The lecturers always made it fun and easy for you to absorb the contents. I like the way they engaged with students.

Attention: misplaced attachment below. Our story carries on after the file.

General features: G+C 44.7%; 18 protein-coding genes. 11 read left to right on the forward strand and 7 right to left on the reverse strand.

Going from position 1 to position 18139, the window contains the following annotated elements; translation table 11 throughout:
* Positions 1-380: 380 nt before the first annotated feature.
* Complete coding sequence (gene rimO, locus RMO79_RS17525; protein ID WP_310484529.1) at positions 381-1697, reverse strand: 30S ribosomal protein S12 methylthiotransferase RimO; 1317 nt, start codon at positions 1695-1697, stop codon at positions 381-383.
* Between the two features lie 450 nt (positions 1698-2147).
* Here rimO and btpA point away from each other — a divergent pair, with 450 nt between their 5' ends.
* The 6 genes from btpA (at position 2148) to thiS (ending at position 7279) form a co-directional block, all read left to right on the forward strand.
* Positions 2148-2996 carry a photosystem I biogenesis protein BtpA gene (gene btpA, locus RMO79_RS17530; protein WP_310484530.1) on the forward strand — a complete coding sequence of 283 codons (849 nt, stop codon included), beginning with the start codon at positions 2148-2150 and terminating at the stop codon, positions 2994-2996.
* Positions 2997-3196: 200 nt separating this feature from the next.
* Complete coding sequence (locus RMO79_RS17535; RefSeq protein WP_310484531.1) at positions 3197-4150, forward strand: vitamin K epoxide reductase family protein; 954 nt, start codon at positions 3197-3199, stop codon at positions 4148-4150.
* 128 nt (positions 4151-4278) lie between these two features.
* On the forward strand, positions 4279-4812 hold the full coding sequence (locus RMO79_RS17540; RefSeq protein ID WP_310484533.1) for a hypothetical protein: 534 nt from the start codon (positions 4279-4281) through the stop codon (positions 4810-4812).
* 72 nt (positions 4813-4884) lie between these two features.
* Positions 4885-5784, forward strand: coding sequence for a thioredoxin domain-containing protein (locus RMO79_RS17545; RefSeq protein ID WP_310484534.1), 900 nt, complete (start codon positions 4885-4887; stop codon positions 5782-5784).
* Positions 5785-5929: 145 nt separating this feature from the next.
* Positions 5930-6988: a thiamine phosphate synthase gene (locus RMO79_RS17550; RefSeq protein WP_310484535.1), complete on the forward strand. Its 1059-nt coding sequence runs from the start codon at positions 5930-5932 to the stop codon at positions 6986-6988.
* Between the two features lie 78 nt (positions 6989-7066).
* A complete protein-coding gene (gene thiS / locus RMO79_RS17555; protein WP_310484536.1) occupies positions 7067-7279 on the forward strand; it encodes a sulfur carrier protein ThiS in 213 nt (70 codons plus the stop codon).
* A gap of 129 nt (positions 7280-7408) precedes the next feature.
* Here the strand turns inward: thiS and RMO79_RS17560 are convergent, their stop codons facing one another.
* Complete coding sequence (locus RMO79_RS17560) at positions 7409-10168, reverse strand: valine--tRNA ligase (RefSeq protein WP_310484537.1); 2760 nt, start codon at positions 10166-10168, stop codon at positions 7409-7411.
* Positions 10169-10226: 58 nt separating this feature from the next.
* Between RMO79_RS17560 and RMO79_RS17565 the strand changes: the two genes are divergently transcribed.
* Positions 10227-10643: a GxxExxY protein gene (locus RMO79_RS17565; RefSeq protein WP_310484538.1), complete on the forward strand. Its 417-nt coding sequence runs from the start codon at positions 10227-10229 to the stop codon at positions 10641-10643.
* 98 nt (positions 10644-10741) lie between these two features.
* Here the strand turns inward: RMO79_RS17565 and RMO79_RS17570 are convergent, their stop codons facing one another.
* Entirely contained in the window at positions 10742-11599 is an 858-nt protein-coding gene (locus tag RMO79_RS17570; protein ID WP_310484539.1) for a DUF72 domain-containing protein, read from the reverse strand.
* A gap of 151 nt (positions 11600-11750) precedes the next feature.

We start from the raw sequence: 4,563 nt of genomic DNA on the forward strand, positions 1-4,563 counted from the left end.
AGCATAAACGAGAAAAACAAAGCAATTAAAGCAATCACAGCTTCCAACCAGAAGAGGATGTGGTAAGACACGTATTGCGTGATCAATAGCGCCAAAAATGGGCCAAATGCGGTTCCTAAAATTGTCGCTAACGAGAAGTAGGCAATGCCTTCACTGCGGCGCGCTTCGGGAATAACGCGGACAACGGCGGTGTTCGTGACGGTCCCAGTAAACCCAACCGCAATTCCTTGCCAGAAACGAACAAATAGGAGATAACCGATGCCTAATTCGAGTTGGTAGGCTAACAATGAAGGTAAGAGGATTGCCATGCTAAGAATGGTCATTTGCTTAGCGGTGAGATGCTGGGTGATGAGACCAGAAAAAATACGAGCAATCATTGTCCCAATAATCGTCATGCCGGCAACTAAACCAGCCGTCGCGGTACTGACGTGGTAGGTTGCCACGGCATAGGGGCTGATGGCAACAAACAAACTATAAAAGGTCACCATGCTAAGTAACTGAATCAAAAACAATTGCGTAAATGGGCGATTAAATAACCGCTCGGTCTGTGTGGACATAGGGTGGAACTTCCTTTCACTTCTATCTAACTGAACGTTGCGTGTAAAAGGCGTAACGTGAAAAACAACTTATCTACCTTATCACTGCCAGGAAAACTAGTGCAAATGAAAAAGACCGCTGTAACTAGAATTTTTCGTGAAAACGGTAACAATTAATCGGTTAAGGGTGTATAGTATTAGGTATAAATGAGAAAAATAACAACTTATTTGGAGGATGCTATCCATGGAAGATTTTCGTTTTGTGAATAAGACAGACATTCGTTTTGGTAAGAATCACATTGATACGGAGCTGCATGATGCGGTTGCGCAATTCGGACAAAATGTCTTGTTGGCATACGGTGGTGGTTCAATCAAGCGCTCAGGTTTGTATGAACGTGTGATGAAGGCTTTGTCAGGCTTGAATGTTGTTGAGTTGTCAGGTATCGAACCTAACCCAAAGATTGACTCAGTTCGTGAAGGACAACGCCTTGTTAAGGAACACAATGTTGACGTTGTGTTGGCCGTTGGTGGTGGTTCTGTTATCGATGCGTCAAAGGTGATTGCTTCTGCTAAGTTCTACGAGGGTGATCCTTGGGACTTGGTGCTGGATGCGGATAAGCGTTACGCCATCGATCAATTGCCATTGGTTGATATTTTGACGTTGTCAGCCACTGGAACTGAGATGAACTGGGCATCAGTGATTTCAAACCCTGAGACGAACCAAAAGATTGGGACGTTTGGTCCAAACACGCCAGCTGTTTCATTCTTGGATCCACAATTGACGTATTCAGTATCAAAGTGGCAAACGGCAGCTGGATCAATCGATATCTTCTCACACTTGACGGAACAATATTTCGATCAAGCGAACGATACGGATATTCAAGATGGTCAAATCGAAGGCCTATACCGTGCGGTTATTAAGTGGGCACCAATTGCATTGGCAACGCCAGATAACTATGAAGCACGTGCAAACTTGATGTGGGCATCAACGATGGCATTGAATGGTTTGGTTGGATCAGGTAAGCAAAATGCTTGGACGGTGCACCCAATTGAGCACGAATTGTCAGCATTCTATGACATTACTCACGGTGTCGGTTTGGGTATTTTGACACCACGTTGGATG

Discover SIM GE Narendaren showing the two pages of sports news that he designed and subbed the day before He wanted to study mass communication but only in an American university and when he graduated, he wanted to work as a sports journalist. Narendaren s/o Karnageran, 27, got his wishes. He enrolled in the BA (Communication) programme with the State University of New York at Buffalo, conducted at SIM Global Education. There, he experienced and enjoyed the full range of American teaching methods which were innovative, diverse and often unorthodox. “UB gave me room to move around and tested me to the best of my abilities,” says Narendaren. He graduated in 2009 and the following year got a job in sports journalism with The New Paper. It wasn’t a sports writing job, but as a sub-editor, someone who cleans up reporters’ raw copies and lays out the stories on the newspaper page. Scholarship recipient During his third semester, SIM GE launched a scholarship scheme, and Narendaren was among the first batch of recipients. The scholarship paid his school fees but there was no bond attached. The criteria for the scholarship were straightforward. The candidate must have excelled in his or her studies or in CCA. “I also wrote an essay where I talked about my aspirations and the things I was passionate about. Finally, I went for an interview which was essentially a conversation with the selection panel. “I am thankful for SIM’s financial support,” says Narendaren. He also received a grant from the Singapore Indian Education Trust. All-round education Wanting more than just an academic programme where exams alone make or break your grade, Narendaren chose the UB programme for its promise to deliver an all-round education comprising of not only examinations, but also projects, compulsory class involvement and engaging assignments. Majoring in Communication allowed him to pursue his passion for sports and writing and gave him the option of spending a semester or two at the Buffalo campus in New York although he didn’t take that. Narendaren said he truly enjoyed the modules and the freedom to choose what to study after completing the required modules. UB also had both local and foreign professors who had flown down from New York, so students in Singapore were not losing out at all because they get to experience similar and different cultures of thinking. Another attractive feature for Narendaren was the fact that class participation played a key role in academic performance as most professors would not start the class without contribution from the students. “The lecturers always made it fun and easy for you to absorb the contents. I like the way they engaged with students.” Narendaren quotes an example of a lecturer who made students take turn to teach in class. So, the student who was assigned to be teacher would be forced to study their subject thoroughly before the class session! His favourite module was Advanced Writing where different genres of writings were presented, such as commentary, expository or argumentative piece. In his current job as sub-editor, he shows how he designed and laid out two sports pages (page 56-57 of The New Paper, January 25, 2013, see picture above). The work involved choosing the photographs to go with the story and writing the headline. He also has to check the story’s angle, grammar and the appropriate use of language so that the entire page layout is presented in a reader-friendly format. Narendaren’s aspiration is to start a sports magazine. “But this is a long-term plan,” he says. “My goal now is to become sports editor so that I can develop my own version of what constitutes sports news.” - Interviewed and written by Vivienne Tay, 20, first-year student with State University of New York at Buffalo. Like her interview subject Narendaran, Vivienne aspires to be a journalist after her studies. Story published in VIBES magazine, March 2013, posted online, March 2013.